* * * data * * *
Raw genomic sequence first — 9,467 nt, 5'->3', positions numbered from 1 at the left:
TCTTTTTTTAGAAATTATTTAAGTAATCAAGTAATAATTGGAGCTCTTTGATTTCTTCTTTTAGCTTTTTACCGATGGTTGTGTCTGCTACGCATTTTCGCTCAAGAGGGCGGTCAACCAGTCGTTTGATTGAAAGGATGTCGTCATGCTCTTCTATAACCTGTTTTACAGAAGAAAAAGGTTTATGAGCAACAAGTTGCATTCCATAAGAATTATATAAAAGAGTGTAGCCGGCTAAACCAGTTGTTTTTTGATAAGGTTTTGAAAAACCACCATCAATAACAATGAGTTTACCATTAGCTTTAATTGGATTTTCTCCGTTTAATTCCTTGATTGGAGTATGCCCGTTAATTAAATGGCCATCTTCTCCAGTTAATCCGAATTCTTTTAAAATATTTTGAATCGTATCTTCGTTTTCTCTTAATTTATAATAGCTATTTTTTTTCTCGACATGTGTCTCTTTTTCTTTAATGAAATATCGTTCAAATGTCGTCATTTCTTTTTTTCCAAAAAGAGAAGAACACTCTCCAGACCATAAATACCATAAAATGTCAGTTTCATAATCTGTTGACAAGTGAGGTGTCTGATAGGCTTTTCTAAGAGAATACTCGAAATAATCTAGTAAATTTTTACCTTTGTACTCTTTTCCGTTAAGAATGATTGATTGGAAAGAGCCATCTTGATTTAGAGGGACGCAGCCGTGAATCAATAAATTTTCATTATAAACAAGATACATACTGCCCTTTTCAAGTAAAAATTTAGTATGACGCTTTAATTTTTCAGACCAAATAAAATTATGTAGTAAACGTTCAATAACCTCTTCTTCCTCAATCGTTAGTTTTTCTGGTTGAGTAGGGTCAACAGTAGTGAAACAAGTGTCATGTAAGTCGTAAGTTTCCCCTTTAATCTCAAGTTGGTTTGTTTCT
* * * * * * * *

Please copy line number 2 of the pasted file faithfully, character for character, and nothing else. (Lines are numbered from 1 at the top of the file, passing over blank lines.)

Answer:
TCTTTTTTTAGAAATTATTTAAGTAATCAAGTAATAATTGGAGCTCTTTGATTTCTTCTTTTAGCTTTTTACCGATGGTTGTGTCTGCTACGCATTTTCGCTCAAGAGGGCGGTCAACCAGTCGTTTGATTGAAAGGATGTCGTCATGCTCTTCTATAACCTGTTTTACAGAAGAAAAAGGTTTATGAGCAACAAGTTGCATTCCATAAGAATTATATAAAAGAGTGTAGCCGGCTAAACCAGTTGTTTTTTGATAAGGTTTTGAAAAACCACCATCAATAACAATGAGTTTACCATTAGCTTTAATTGGATTTTCTCCGTTTAATTCCTTGATTGGAGTATGCCCGTTAATTAAATGGCCATCTTCTCCAGTTAATCCGAATTCTTTTAAAATATTTTGAATCGTATCTTCGTTTTCTCTTAATTTATAATAGCTATTTTTTTTCTCGACATGTGTCTCTTTTTCTTTAATGAAATATCGTTCAAATGTCGTCATTTCTTTTTTTCCAAAAAGAGAAGAACACTCTCCAGACCATAAATACCATAAAATGTCAGTTTCATAATCTGTTGACAAGTGAGGTGTCTGATAGGCTTTTCTAAGAGAATACTCGAAATAATCTAGTAAATTTTTACCTTTGTACTCTTTTCCGTTAAGAATGATTGATTGGAAAGAGCCATCTTGATTTAGAGGGACGCAGCCGTGAATCAATAAATTTTCATTATAAACAAGATACATACTGCCCTTTTCAAGTAAAAATTTAGTATGACGCTTTAATTTTTCAGACCAAATAAAATTATGTAGTAAACGTTCAATAACCTCTTCTTCCTCAATCGTTAGTTTTTCTGGTTGAGTAGGGTCAACAGTAGTGAAACAAGTGTCATGTAAGTCGTAAGTTTCCCCTTTAATCTCAAGTTGGTTTGTTTCT